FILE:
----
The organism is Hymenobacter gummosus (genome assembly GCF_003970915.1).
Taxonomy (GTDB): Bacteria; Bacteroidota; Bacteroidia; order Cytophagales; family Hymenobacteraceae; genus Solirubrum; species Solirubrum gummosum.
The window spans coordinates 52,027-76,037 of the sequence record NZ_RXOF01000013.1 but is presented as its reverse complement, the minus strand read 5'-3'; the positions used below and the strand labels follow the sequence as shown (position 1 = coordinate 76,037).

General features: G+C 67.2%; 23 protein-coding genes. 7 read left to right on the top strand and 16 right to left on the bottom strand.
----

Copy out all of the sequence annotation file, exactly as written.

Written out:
The organism is Hymenobacter gummosus (genome assembly GCF_003970915.1).
Taxonomy (GTDB): Bacteria; Bacteroidota; Bacteroidia; order Cytophagales; family Hymenobacteraceae; genus Solirubrum; species Solirubrum gummosum.
The window spans coordinates 52,027-76,037 of the sequence record NZ_RXOF01000013.1 but is presented as its reverse complement, the minus strand read 5'-3'; the positions used below and the strand labels follow the sequence as shown (position 1 = coordinate 76,037).

General features: G+C 67.2%; 23 protein-coding genes. 7 read left to right on the top strand and 16 right to left on the bottom strand.